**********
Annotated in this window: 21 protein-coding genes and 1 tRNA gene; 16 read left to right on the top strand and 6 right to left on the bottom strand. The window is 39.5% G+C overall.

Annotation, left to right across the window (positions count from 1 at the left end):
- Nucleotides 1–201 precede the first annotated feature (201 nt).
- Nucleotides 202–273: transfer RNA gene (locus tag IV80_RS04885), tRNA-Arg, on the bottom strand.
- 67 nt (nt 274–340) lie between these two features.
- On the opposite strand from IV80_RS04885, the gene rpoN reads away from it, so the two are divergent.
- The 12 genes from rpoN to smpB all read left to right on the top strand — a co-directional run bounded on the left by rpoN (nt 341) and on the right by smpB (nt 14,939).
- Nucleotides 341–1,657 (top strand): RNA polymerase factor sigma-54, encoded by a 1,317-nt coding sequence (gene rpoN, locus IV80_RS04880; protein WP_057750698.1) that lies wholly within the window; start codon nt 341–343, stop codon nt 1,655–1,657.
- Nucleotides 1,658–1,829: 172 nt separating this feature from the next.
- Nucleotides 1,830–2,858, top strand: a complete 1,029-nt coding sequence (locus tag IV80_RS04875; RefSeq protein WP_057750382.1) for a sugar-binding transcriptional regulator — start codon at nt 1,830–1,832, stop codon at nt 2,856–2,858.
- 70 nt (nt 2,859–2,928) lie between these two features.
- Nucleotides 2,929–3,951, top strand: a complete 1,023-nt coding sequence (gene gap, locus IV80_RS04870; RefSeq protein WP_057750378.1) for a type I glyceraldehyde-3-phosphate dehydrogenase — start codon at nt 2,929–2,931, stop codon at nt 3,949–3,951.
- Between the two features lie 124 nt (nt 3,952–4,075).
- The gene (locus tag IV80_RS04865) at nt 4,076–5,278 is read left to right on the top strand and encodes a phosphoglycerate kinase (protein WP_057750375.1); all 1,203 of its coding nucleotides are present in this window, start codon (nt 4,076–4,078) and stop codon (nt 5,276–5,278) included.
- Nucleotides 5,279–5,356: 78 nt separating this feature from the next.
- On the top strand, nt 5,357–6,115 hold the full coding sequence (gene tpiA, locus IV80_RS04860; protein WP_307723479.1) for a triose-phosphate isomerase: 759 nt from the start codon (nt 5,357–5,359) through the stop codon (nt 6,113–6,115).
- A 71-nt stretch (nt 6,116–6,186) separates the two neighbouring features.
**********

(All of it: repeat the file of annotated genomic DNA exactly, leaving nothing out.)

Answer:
Annotated in this window: 21 protein-coding genes and 1 tRNA gene; 16 read left to right on the top strand and 6 right to left on the bottom strand. The window is 39.5% G+C overall.

Annotation, left to right across the window (positions count from 1 at the left end):
- Nucleotides 1–201 precede the first annotated feature (201 nt).
- Nucleotides 202–273: transfer RNA gene (locus tag IV80_RS04885), tRNA-Arg, on the bottom strand.
- 67 nt (nt 274–340) lie between these two features.
- On the opposite strand from IV80_RS04885, the gene rpoN reads away from it, so the two are divergent.
- The 12 genes from rpoN to smpB all read left to right on the top strand — a co-directional run bounded on the left by rpoN (nt 341) and on the right by smpB (nt 14,939).
- Nucleotides 341–1,657 (top strand): RNA polymerase factor sigma-54, encoded by a 1,317-nt coding sequence (gene rpoN, locus IV80_RS04880; protein WP_057750698.1) that lies wholly within the window; start codon nt 341–343, stop codon nt 1,655–1,657.
- Nucleotides 1,658–1,829: 172 nt separating this feature from the next.
- Nucleotides 1,830–2,858, top strand: a complete 1,029-nt coding sequence (locus tag IV80_RS04875; RefSeq protein WP_057750382.1) for a sugar-binding transcriptional regulator — start codon at nt 1,830–1,832, stop codon at nt 2,856–2,858.
- 70 nt (nt 2,859–2,928) lie between these two features.
- Nucleotides 2,929–3,951, top strand: a complete 1,023-nt coding sequence (gene gap, locus IV80_RS04870; RefSeq protein WP_057750378.1) for a type I glyceraldehyde-3-phosphate dehydrogenase — start codon at nt 2,929–2,931, stop codon at nt 3,949–3,951.
- Between the two features lie 124 nt (nt 3,952–4,075).
- The gene (locus tag IV80_RS04865) at nt 4,076–5,278 is read left to right on the top strand and encodes a phosphoglycerate kinase (protein WP_057750375.1); all 1,203 of its coding nucleotides are present in this window, start codon (nt 4,076–4,078) and stop codon (nt 5,276–5,278) included.
- Nucleotides 5,279–5,356: 78 nt separating this feature from the next.
- On the top strand, nt 5,357–6,115 hold the full coding sequence (gene tpiA, locus IV80_RS04860; protein WP_307723479.1) for a triose-phosphate isomerase: 759 nt from the start codon (nt 5,357–5,359) through the stop codon (nt 6,113–6,115).
- A 71-nt stretch (nt 6,116–6,186) separates the two neighbouring features.